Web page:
- 23 Days
- Kunming | Lijiang | Gyalthang | Shating | Litang | Batang | Markham | Chamdo | Derge | Ganze | Dzogchen | Amdo | Kokonor | Xining
- The grand complex of Angkor Wat
- Khmer styled architecture in Bangkok
- The lively city of Yangon
- Private boat tour at Inle Lake
- Hotair balloon ride over Bagan
- 150 years old U Bein teak bridge at Mandalay
- China’s highest peak, Minya Konka at 24,783 feet
- Derge Gongchen Monastery
- Kokonor Lake
The image of Tibet is gloriously barren and intriguing. Visit to unravel the enigma in the country’s little-visited, mysterious eastern provinces of Kham, home of the legendary Khampa warriors, the Dalai Lama’s escorts in his valiant escape to India in 1959. After flying to Yunnan Province’s metropolis of Kunming, fly up to Lijiang and Gyalthang to spend a couple of easy days acclimating to the higher elevations. Then drive on a spectacular roller-coaster road up to Kham’s alpine pasturelands, passing just west of China’s highest peak, Minya Konka (or Gongga Shan; 24,783 feet). Wend our way through deep gorges and over high ridges to access some of the most remote valleys in the world.
En route, visit the historic monasteries of Chamdo, on the uppermost reaches of the Mekong River, and Derge, the cultural heart of Kham and the most influential of its five old kingdoms (the most authoritative texts of the Tibetan Buddhist canon was produced in Derge’s famous printing presses). Crossing the Tro La (pass), reach the market town of Ganze, famous as well for its thriving monastery, before heading north Amdo and up to Xining.
At Pomda Junction, our route turns north toward the Tibetan town of Chamdo (chamdo is the Tibetan word for “confluence of rivers”). Chamdo was one of the earliest centers of population in the region. It also became an important stronghold of the Karma Kargyu sect prior to its fall in 1950. The monastery of Galden Jampaling was founded by Tsongkhapas’ student, and has 700 monks reside in the renovated buildings and the present incarnation of Phakpalha, Gelek Namgyel lives in Lhasa. Visit the monastery at Chamdo, explore the town and the market in the old heart of this border town. The old town (the traditionally Tibetan section), with it’s many silver workshops, is still authentic and worth wandering around.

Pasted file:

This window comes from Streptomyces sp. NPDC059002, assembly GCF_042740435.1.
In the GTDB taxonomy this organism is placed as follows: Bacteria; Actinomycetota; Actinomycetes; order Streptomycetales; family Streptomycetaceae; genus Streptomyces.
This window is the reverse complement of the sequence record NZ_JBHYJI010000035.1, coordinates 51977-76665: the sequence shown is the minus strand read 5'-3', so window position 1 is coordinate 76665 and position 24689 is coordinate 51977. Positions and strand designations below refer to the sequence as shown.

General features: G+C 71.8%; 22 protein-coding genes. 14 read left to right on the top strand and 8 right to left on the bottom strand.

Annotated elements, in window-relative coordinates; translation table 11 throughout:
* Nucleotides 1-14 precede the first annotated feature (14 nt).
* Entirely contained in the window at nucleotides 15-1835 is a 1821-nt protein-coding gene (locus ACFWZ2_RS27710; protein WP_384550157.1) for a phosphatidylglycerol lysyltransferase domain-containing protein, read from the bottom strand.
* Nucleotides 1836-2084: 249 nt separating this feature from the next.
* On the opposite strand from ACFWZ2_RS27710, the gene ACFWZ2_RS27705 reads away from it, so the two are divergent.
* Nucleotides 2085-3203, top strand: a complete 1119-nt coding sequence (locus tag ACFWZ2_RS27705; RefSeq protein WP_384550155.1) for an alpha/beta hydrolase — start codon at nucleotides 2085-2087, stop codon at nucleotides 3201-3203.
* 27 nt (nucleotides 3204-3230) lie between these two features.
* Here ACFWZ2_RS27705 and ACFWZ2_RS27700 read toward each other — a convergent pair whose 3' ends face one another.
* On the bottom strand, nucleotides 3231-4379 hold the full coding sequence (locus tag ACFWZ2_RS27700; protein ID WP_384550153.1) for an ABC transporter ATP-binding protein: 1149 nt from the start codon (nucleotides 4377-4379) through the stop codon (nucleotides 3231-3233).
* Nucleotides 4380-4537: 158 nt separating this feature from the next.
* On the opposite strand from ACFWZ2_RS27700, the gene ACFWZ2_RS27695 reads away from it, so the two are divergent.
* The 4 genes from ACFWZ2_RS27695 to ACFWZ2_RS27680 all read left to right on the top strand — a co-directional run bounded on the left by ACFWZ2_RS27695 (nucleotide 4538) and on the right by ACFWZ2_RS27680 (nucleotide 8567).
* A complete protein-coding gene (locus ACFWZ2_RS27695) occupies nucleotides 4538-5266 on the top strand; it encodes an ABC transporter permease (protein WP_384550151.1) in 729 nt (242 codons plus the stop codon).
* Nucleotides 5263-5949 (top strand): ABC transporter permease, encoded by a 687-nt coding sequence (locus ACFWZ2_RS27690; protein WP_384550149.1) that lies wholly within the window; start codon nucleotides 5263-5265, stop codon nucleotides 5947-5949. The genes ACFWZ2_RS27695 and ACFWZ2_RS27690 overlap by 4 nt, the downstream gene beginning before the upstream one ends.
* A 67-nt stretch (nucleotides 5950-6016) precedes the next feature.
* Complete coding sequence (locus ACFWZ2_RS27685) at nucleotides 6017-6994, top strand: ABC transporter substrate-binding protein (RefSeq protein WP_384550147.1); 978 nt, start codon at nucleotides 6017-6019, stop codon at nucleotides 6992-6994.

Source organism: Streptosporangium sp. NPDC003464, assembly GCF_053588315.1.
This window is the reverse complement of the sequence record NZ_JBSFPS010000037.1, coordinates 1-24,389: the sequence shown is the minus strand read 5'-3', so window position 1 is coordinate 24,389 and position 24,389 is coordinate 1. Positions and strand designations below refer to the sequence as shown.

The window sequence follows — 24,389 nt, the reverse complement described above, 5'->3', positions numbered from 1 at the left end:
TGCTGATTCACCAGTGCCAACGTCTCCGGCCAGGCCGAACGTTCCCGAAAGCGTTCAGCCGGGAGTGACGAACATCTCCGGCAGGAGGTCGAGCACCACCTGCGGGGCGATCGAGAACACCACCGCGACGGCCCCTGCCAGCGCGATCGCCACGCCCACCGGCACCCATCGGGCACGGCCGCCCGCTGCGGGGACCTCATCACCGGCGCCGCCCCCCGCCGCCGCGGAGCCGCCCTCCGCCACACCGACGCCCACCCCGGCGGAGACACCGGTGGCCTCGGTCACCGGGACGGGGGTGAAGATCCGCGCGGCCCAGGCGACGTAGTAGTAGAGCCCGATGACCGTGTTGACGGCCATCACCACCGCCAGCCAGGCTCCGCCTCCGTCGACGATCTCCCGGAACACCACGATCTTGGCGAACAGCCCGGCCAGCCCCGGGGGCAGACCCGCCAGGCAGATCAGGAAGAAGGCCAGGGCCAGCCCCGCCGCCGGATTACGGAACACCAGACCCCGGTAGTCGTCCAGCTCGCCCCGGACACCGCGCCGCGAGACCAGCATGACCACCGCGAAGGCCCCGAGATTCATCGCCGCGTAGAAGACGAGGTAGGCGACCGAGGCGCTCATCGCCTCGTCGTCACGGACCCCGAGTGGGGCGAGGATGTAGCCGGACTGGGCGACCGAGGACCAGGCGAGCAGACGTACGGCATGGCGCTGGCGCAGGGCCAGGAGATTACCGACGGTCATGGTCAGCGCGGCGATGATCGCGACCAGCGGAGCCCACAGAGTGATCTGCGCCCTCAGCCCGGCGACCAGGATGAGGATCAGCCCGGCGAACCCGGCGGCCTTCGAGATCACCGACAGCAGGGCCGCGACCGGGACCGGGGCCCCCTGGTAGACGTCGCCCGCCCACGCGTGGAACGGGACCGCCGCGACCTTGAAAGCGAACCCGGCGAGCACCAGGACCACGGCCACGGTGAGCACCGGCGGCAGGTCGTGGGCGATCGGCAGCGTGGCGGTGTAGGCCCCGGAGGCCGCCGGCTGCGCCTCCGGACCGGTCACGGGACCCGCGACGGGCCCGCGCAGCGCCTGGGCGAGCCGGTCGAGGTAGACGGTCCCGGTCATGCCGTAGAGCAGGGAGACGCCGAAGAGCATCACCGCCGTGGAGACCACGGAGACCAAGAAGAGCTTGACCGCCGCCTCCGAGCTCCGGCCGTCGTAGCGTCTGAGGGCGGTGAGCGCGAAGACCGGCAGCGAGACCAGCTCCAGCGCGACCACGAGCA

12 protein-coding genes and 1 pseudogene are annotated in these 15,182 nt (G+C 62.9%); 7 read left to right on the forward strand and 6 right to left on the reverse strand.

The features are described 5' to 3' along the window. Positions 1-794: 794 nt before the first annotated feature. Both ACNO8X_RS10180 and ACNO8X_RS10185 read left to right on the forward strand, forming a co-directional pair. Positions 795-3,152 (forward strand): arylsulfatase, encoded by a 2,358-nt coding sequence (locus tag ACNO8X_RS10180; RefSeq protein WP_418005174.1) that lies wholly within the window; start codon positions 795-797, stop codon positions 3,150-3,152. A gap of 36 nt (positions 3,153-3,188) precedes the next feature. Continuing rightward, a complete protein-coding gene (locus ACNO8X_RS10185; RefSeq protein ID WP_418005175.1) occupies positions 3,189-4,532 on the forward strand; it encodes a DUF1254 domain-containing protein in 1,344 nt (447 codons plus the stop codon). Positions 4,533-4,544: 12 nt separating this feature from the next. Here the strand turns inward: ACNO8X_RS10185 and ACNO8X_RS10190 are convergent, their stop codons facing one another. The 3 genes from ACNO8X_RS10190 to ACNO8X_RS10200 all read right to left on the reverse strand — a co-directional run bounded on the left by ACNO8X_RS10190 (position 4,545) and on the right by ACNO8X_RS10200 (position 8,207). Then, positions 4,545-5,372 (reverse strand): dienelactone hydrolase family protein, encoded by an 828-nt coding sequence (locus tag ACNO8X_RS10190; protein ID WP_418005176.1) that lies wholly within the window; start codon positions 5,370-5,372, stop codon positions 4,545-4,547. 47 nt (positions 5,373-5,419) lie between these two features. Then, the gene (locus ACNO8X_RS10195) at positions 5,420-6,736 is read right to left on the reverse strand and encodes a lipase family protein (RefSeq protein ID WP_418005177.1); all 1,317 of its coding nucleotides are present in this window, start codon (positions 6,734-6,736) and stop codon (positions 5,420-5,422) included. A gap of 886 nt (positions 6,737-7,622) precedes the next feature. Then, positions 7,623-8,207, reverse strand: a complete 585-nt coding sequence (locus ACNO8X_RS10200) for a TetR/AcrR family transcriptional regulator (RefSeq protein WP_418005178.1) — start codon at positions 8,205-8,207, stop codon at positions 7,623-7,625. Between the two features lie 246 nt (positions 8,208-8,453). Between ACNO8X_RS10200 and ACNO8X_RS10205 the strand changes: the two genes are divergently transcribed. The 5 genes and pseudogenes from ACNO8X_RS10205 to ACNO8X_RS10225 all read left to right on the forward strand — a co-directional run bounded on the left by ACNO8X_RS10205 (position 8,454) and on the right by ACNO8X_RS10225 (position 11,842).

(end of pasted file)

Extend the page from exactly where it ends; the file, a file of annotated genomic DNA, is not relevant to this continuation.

Here Sakya scholars printed their own edition of the Kyangur and Tanjur, regarded by many as the most accurate in Tibet. We will explore the Derge Gongchen Monastery, which contains enormous images of the Buddhas and the printing press, where one can see the entire process from preparation of the paper and ink, to carving of the blocks and actual printing and collating of the texts. The magnificent building, with its original frescoes and exquisite images of Sakyamunis, is a joy to see.
Next day, we will reach Madoi , a small city in the upper reaches of the Yellow river. The Yellow river is the second longest river in China with a length of 5,464 km. Time permitting we may be able to go to the source of the Yellow river.
Amdo is Tibet’s northeastern province, and most of it was swallowed by the Chinese province of Qinghai in 1928. We will drive by and along the immensely deep red gorges of the Yellow River as they cut a sweeping gorge through Amdo.
We will continue on to our camp/guesthouse by Kokonor Lake, known as the “Western Sea” in ancient times. This salt-water lake is China’s largest lake and the breeding ground of many migratory birds of which the rare black-necked crane get top billing.
|November – February:||Winter months, recommended to travel.|
|March – June:||Summer months, when it is is moderately hot in April, but May and June are avoidable.|
|July – September:||Monsoon months where trips are doable.|